Deans Enforce Homeroom Detentions

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Deans Enforce Homeroom Detentions

By Thea Gonzales

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Assistant Principal Mark Rigby sent a cautionary e-mail on Oct. 29 to the student body and faculty advising against skipping or coming late to homeroom. As of three weeks ago, a detention will now be handed to any student found in the hallway during homeroom without a pass.

“It’s always been a policy. If you are tardy or late, you will get written up. This isn’t ‘new,’ it’s just become a focus,” Rigby said.

Many students don’t understand what the big deal is: why are administrators going to such lengths to enforce homeroom attendance? Coordinator of freshman homeroom mentoring and counselor Ann Alegnani argues that homeroom is an integral part of the day where significant information is being communicated to students.

“I know as a counselor that it’s not that big of a problem with the freshmen. However, for counselors, trying to track down our students — we depend on students being in homeroom. When students aren’t in homeroom, a lot of information is missed by the students, so it is an important piece for counselors to be delivering their curriculum and we find it to be difficult when students are roaming the hallways and not where they need to be,” Alegnani said.

Examples of essential information that students miss when not in homeroom include finals schedules, seating arrangements during assemblies, and graduation robe order forms.

In the past, deans have encouraged homeroom teachers to employ a variety of techniques to ensure the attendance of every student during homeroom. However, all of those strategies have since failed; detentions are the next line of defense for attendance.

“I think that a lot of techniques have been used in the past and it doesn’t seem like anything has worked: homeroom teachers trying to lock the doors, not allowing students in, security clearing out the halls… these didn’t seem to be effective. But now, if you’re in the hall, you get a detention,” Alegnani said.

Though there have been several issues with attendance that stem from students missing homeroom, for many students, the detentions are an ineffective and inconvenient new rule.

Regardless of homeroom — be it student government or homeroom lunch — students without a pass in the hallways will be given a detention. Students now have the responsibility to ask for passes and teachers have the responsibility to write them.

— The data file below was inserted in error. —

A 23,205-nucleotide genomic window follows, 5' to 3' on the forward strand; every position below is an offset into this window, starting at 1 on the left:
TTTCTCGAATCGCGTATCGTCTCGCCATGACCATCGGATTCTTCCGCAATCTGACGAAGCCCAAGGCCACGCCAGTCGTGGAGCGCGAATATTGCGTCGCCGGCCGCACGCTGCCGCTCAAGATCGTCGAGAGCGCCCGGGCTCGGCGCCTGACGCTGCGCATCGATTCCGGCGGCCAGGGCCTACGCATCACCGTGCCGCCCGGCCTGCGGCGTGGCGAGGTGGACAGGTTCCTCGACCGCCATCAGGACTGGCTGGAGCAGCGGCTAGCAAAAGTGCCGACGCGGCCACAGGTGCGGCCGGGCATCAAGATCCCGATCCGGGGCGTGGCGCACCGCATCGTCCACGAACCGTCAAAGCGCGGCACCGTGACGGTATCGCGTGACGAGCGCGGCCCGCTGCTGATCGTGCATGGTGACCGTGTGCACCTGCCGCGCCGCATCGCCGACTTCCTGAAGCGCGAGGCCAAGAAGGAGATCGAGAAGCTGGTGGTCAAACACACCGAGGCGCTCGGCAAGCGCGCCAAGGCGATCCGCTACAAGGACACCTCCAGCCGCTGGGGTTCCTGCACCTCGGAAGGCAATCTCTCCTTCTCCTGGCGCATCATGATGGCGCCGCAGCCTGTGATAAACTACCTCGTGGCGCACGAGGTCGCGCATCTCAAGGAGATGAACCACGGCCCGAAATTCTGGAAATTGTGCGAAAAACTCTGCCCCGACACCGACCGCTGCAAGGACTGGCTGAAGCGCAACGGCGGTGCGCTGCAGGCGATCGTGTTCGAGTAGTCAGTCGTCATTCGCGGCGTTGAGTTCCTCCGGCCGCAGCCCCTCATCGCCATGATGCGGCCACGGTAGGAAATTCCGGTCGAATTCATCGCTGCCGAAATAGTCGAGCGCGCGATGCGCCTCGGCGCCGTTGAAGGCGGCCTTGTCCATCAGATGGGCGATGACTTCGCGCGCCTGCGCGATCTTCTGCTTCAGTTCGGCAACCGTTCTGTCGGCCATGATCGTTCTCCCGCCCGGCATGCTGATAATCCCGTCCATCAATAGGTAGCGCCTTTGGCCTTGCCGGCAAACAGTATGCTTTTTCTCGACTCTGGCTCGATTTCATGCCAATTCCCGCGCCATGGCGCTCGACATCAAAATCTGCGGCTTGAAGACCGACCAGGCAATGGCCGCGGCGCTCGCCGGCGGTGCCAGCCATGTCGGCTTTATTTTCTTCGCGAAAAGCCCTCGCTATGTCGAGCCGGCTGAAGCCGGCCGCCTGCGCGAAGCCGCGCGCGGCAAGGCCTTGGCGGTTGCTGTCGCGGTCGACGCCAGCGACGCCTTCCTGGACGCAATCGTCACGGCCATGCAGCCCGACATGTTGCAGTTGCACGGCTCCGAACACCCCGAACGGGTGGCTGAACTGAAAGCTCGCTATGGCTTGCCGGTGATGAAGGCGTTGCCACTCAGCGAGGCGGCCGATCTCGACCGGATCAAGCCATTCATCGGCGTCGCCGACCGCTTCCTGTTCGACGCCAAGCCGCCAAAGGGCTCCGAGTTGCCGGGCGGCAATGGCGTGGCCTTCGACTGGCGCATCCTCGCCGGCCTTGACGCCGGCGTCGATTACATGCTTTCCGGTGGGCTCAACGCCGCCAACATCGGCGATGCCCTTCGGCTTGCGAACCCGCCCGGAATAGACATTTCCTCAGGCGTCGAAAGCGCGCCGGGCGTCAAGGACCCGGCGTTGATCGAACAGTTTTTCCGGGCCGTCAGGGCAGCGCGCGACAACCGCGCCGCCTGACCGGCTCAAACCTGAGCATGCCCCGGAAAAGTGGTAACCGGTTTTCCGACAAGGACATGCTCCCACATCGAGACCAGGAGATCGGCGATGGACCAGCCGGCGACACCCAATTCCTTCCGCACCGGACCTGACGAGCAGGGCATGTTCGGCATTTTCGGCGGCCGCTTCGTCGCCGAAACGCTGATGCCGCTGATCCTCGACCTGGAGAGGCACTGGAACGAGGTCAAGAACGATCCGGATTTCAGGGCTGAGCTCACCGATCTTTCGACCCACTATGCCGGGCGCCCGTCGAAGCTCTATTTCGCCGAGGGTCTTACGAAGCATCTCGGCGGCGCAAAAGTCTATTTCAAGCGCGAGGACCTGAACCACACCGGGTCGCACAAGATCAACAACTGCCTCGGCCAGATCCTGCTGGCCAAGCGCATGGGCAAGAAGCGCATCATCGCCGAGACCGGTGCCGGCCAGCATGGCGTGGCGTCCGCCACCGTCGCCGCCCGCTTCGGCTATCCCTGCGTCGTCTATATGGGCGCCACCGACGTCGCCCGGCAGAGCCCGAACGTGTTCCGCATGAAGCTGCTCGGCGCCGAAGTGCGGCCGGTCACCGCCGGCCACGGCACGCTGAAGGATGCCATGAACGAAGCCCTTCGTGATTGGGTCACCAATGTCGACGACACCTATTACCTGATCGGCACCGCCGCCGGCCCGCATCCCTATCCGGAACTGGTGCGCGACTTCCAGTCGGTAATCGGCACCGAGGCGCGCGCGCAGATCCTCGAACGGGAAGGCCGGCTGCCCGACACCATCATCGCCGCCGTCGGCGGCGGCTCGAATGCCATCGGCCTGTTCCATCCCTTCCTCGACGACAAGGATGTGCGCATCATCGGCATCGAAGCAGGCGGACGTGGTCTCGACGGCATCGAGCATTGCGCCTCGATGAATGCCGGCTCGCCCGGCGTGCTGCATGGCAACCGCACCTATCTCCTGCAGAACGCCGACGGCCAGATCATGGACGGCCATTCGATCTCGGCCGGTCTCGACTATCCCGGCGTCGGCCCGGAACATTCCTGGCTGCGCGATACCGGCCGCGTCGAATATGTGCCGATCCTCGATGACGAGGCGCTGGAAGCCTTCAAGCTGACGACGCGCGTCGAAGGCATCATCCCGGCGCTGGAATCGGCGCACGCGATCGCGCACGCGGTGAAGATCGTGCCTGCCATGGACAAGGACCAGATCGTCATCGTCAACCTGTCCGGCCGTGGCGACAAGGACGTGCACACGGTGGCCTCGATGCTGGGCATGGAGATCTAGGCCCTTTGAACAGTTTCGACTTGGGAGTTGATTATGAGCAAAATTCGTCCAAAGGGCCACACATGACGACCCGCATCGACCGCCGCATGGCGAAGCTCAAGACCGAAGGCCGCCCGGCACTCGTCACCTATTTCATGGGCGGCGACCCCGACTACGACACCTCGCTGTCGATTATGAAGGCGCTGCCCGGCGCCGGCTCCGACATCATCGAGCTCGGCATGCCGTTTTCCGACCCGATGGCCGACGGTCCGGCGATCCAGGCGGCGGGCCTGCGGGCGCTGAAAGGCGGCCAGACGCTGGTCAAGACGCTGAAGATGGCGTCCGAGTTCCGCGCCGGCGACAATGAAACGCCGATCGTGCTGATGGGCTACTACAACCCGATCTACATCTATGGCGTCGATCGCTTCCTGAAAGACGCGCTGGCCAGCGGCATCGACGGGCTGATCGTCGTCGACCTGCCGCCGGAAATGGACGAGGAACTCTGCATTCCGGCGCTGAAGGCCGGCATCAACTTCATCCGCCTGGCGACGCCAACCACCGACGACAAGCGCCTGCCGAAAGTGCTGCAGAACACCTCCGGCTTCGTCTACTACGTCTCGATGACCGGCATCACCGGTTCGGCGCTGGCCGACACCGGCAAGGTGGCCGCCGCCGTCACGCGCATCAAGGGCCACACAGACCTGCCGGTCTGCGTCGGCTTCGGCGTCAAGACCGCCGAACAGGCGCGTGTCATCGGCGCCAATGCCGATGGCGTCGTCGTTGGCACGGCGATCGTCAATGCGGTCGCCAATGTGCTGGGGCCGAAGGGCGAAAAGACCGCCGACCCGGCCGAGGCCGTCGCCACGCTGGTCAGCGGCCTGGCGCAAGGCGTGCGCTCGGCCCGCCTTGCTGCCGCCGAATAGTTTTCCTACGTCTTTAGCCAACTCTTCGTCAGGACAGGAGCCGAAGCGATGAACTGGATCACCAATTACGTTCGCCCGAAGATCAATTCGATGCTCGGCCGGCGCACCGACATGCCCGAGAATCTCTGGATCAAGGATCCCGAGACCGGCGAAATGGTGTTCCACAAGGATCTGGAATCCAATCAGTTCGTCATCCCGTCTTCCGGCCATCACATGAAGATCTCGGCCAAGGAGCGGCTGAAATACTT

“One of our homeroom mentors got stuck in the halls because I was talking with him. He was delayed, I didn’t write him a pass, and he got a detention. I feel bad about that, but the deans said, ‘No. The student is going to receive the detention anyway.’ No exceptions. I respect that, and I feel that as a staff member, I need to be sure to write the passes,” Alegnani said.

Dean Alana Laury disagrees with the so-called “war on homeroom truancy.” For deans and other attendance administrators, being in the right place at the right time is a straightforward and uncomplicated school rule that must be followed by students.

“It is simply the deans enforcing the policy of students being in their assigned locations at their assigned time. There’s a lot of loitering going on during that time, so if students are in the hall, they’re likely to get into confrontations with security or other teachers about where they’re supposed to be. It’s to change the culture of the building. We’ve only been doing it for about three weeks and I think it’s had an effect with more students reporting to homeroom on time. I do think it’s sustainable. The deans try to be out in the halls a few days a week during homeroom issuing the consequences, so hopefully we continue to see things moving in the right direction,” Laury said.